The divine has a keen sense of irony. Last Saturday, the same day that the American Institute for Progressive Democracy, a Claremont-based think tank, presented a conference at Scripps College on water scarcity, the skies opened up.
As the Southland was hit with the largest "storm event" in close to three years, speaker after speaker walked to the Garrison Theater podium to talk about aridity, laying out its global dimensions, regional implications, and local ramifications.
The timing, however ironic, was also fortuitous: The dark clouds, hard rain, and thunder claps drove home the difference between weather (short-term analysis) and climate (long term). They exposed our feel-good penchant for the former over the latter, our default emphasis on small steps to insure water conservation that too-often ignores the necessary and systematic alterations to how California and the American west manages, distributes, and utilizes their water resources.
Trying to figure out what some of these bottom-up, lateral, and top-down strategies will be -- and how to integrate them -- was the central focus of the all-day conference, "Water Scarcity and Solutions: Global to Local," attended by upwards of 200 umbrella-toting folks.
Their committed presence was a reminder that no matter how many inches of snow fell on nearby Mount Baldy, or sluiced down the college town's streets, these storms will do little to counteract the devastating three-year drought that has drained many of California's reservoirs, diminished its lakes, and baked its soils. Taking its belated cue from this harrowing evidence, the Bureau of Reclamation, which manages the Central Valley Project so critical to Big Ag irrigation operations in that part of the state, announced that most farmers will not receive any acre feet from its pipes and channels; its decision may idle upwards of half a million acres of cropland.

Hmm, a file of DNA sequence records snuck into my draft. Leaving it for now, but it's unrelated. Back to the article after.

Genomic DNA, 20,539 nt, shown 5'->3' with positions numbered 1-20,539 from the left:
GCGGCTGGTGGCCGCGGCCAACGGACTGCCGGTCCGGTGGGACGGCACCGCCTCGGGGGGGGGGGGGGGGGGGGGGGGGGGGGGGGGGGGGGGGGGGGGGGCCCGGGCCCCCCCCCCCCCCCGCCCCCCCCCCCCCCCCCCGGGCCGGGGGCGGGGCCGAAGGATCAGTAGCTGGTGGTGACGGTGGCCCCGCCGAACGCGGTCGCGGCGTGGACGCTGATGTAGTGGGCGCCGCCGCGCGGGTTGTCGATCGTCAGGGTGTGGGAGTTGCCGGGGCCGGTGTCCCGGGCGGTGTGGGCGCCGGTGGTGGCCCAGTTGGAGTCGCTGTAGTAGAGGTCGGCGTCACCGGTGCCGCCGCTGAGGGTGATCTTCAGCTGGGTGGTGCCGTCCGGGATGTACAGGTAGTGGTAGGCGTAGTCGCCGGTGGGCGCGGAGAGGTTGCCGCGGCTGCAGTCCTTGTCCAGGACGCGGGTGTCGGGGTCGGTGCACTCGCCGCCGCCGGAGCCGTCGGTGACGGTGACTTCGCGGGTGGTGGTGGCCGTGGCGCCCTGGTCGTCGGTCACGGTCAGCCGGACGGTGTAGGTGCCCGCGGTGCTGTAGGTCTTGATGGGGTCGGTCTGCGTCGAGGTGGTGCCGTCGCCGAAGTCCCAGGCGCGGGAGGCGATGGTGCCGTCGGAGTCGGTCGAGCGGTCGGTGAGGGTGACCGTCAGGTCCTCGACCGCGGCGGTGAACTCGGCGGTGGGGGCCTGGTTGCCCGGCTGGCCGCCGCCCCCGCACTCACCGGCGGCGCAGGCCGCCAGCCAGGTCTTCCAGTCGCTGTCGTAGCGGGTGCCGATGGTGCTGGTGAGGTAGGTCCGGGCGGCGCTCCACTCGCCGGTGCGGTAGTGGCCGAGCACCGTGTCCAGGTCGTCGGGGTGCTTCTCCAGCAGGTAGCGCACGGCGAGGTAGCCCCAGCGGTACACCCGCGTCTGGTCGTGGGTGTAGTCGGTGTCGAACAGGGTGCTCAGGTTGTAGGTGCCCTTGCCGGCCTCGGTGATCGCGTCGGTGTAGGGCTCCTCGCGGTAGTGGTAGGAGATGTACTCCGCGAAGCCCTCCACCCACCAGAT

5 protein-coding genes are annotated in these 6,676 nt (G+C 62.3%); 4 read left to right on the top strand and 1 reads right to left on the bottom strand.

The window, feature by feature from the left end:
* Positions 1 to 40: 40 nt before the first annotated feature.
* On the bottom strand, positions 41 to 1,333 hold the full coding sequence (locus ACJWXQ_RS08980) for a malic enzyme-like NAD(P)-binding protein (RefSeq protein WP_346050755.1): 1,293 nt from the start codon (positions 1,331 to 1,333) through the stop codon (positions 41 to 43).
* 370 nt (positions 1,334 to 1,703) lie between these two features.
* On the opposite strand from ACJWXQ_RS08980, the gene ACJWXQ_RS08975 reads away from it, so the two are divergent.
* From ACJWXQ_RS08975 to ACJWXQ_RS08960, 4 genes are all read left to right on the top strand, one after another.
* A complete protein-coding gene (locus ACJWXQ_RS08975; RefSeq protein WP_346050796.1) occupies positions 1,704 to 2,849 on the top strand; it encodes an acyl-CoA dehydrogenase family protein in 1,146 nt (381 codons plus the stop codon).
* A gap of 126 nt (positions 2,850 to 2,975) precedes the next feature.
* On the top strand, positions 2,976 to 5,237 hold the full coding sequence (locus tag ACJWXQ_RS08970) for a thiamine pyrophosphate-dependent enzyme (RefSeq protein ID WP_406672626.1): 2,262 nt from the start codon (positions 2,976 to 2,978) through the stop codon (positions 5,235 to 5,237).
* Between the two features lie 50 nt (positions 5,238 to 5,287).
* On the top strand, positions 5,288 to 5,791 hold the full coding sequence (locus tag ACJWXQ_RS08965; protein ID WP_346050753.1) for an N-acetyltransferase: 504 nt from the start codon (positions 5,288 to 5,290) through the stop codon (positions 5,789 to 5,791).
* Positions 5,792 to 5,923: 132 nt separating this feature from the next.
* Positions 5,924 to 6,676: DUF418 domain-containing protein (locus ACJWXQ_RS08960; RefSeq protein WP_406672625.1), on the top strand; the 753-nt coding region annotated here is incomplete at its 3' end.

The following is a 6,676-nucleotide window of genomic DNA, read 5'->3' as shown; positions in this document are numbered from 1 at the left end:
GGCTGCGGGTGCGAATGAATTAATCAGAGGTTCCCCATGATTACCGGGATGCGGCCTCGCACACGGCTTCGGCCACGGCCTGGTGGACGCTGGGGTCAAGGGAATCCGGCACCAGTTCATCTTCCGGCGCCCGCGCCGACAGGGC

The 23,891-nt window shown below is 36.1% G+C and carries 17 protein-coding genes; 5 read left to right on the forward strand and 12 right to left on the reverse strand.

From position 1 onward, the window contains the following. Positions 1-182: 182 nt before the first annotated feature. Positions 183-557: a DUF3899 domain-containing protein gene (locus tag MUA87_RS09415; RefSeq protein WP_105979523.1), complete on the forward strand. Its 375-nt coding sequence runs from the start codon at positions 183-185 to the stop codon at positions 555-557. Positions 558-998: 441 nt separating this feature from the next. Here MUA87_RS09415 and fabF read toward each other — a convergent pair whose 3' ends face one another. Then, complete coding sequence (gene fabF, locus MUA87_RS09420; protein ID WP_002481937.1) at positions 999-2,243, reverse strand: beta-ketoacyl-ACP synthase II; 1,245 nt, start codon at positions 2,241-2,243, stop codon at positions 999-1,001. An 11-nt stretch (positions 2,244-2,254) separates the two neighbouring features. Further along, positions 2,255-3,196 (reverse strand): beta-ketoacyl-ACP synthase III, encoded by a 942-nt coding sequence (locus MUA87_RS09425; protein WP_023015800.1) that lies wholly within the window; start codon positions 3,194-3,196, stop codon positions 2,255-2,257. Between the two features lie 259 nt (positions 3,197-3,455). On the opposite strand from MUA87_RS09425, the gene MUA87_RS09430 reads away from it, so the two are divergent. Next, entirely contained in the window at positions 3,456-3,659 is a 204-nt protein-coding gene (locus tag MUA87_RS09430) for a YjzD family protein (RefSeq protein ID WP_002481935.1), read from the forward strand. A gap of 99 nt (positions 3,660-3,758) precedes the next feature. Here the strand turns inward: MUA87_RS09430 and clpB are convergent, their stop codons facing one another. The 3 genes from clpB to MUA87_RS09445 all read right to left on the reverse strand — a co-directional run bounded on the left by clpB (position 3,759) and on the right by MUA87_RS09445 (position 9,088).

Nothing about this dire future is unusual. So confirmed professors Branwen Williams, Heather Williams, and Richard Hazlett (for speaker bios, click here), who kicked off the conference by situating the California experience within its global context; they explored the climatological drivers associated with water scarcity, the accelerating worldwide demand for this precious resource, and questions of equity and access. Will there be, in Heather Williams' words, "enough for all?"
Her answer is a qualified yes, but only if we reframe our discussions around the geology and soils and watersheds into which we have built our lives. Doing so requires us to roll back the cultural priority we grant to the global so that we may develop more participatory approaches to water management consistent with our aspirations to insure equity and promote biodiversity.
But whether this local vision will reap substantial water savings will depend, Branwen Williams and Rick Hazlett pointed out, on the ineluctable link between shifting flows of precipitation and the amount of available surface and groundwater. The latest climate models indicate that wetter areas may get wetter, and drier areas drier, which in the case of Southern California surely will complicate our capacity to sustain present-day populations.
Developing more robust and enforceable national water policies may help resolve some of these dilemmas. That was the message Peter Gleick, head of Oakland's Pacific Institute, brought to the conference. He left behind a list of essential reforms that he and his colleagues believe would provide a more streamlined response to our national water woes.
Chief among them is to resolve the fragmentation within the Executive Branch; it contains more than 20 separate agencies focusing on different aspects of federal water oversight. This is one reason why there is no standard metric by which to assess how much water is actually available from state to state, why there is no integration of national water policies with those governing energy, agriculture, and climate. Another key challenge is scaling back the immense subsidies that the Bureau of Reclamation, the country's largest wholesaler of water, maintains through steep discounts. To underscore this point, Gleick argued that California farmers receiving higher-cost water from the State Water Project are more efficient and productive than those irrigating with super-cheap federal water flowing through the Central Valley Project.
Shifting the dynamic from waste to efficiency, from monopoly to equity, while ushering in what he called "soft path" solutions, would free up more water for more people. Metering water, switching to low-flow technologies, and installing drip irrigation, he declared, "is cheaper and more effective than building new dams."